(on its way)
Why I chose this camera
After owning, and loving, my C-5060 it seemed a very reasonable upgrade to move add the extra 2 Megapixels that the almost physically identical C-7070 offered. Like the 5060 the camera offers manual everything, a 'super' macro setting for shooting from 3cm, took cheap compactflash cards and had the same connector for external strobes - so I could use my existing set.
Where I bought it and How much
I bought through Jessops during one of their sporadic price matching promotions. I like to support high street retailers and they also have an excellent all risks insurance package. I paid �369 and added the insurance for another �25. The C-7070 differs only very slightly from the 5060 but one of the significant changes is in the shape of the power switch. Thus it requires either a new case, the PT-027, or some careful work with a file! I sold my 5060 to a fellow diver and choose the new route, I paid �155 which was the going rate from most of the online suppliers and was pleased with the improvements to the case which reinforced the strobe connector and allowed the focus light to work underwater.
Likes and dislikes
After using a 5060 the 7070 feels completely familiar, aside from a change in finish - smooth gunmetal rather than black crinkle. I'm not sure I prefer the new to the old but strangely it feels warmer to the touch and I think might actually benefit underwater use as it would deter condensation. That's not too much of a worry though as like the 5060 the 7070 doesn't suffer from condensation due to the large case volume and its cool running.
The menu modes have been improved over the 5060 with the same generous supply of direct access buttons but no need to keep them held down whilst rolling the selection dial. You can choose to have the old mode back but the new one is much better for gloved and 'one free hand' use. The number of controls can still overwhelm newcomers but it's really no problem as they can work up from simple program mode to manual operation at their own pace.
Almost everything can be accessed via menus and buttons and the only 2 picky changes I would want to see in the control method are the use of the up/down keys for aperture in manual mode so that f number and shutter speed are accessible at the same time and to put manual focus on the dial rather than the up/down buttons as this would make fine adjustment much easier.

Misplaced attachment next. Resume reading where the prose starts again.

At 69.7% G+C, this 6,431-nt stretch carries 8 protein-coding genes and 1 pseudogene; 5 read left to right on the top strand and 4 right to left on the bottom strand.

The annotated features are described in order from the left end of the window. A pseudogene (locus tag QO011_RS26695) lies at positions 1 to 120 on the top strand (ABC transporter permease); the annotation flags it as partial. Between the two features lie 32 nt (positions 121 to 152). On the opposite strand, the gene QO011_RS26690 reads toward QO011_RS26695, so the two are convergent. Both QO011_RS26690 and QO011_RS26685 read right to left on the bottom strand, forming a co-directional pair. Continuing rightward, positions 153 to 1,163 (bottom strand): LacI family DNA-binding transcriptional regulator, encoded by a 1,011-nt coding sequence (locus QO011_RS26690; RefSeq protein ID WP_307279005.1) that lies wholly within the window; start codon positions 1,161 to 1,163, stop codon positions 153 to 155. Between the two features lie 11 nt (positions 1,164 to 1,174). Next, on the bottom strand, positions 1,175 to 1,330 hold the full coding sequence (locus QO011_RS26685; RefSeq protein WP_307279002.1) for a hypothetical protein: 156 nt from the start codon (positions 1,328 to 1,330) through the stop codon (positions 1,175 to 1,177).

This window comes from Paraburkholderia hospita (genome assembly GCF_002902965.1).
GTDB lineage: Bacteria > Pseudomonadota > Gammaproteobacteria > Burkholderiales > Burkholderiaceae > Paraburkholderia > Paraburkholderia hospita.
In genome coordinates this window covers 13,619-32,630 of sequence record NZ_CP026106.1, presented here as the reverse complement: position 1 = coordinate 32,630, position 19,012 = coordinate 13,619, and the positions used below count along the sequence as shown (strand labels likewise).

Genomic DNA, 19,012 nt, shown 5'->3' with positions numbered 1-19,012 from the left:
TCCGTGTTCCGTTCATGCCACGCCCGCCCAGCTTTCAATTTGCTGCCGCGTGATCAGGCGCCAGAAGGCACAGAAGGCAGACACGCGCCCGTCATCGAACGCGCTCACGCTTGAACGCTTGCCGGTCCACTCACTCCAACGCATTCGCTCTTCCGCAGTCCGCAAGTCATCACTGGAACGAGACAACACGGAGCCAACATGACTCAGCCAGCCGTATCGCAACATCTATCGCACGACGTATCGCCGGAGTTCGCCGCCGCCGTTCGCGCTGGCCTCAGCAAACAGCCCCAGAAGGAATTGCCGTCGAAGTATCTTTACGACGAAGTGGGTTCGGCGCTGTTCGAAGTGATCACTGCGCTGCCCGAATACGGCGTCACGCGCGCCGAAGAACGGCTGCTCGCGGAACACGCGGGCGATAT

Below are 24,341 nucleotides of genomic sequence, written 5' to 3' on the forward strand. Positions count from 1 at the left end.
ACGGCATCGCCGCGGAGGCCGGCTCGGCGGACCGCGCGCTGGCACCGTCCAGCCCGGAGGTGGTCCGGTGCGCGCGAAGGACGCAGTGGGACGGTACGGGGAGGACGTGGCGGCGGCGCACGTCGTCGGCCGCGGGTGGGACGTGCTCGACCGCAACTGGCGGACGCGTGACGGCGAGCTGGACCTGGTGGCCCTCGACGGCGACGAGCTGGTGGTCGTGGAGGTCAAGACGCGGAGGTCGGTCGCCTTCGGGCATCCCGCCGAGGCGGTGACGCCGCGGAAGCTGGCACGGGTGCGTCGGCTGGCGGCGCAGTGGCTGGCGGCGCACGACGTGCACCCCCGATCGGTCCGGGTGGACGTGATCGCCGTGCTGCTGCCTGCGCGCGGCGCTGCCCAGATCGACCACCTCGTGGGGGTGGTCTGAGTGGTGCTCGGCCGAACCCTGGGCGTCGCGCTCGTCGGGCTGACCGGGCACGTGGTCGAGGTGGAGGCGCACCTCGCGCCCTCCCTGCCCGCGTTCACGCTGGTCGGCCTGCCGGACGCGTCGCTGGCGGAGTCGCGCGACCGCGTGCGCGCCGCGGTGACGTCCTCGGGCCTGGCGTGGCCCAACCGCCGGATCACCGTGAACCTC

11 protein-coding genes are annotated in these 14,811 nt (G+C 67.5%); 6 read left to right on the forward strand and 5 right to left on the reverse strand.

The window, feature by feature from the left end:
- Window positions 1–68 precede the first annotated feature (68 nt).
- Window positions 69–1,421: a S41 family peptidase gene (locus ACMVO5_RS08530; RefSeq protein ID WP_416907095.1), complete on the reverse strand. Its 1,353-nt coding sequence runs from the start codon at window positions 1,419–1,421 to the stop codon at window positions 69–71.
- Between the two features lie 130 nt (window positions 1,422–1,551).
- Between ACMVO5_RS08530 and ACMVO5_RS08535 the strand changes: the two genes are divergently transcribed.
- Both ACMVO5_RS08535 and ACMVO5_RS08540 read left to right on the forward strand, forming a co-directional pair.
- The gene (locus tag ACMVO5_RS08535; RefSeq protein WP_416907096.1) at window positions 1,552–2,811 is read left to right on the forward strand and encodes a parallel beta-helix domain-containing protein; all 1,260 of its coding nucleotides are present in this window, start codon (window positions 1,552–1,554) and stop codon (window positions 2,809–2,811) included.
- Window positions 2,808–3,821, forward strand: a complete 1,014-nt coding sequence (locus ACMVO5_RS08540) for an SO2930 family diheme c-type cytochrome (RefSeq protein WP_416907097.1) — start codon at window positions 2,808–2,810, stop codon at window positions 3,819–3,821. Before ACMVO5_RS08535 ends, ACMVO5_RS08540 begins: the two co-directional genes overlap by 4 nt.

As with the 5060 the zoom lens is unusually wide. It's no alternative to a fisheye but usefully wider than the average which makes the 4x zoom very versatile. This is very useful for UK diving as you can be that bit closer for the same view as most cameras - less distance, less water, less back scatter. With the addition of two wet lenses you can cover the same range as
an SLR user with everything from a 110mm macro (for use down to the glass) to a 20mm wide angle with no gaps in between. The 67mm thread on the front port takes the standard wet lenses from several suppliers with Inon's being particularly well regarded - even offering a dome port for their wide angle which would render a true 20mm lens view.
The addition of external lenses flexibly adds the option to change views
under water and the zoom lens allows some overlap between the various modes. For example you can still zoom fully and focus up to the glass on the wide angle lens (UWL100) whilst the macro (UCL165 or UCL330) can work at all but wide angle and allow some extra working distance over the camera's own super macro mode. There is some vignetting at full wide with both lenses but since you can see it on the display there's no problem in adjusting zoom until
it's gone. Without extra lenses the 'super macro' mode stilll allows focus down to 3cm from the lens - nearly inside the case when under water! At this range focus is hard to judge for diver and camera alike and it can take bit of time to appreciate how good diving technique will make life easier for the autofocus system.
The internal flash does not work in this 'super macro' mode, not even manually like the 5060 so an external flash is a definite requirement. Once fitted the camera is an excellent macro tool. It has to be said that Olympus' macro TTL is impressive, there is generally no need for manual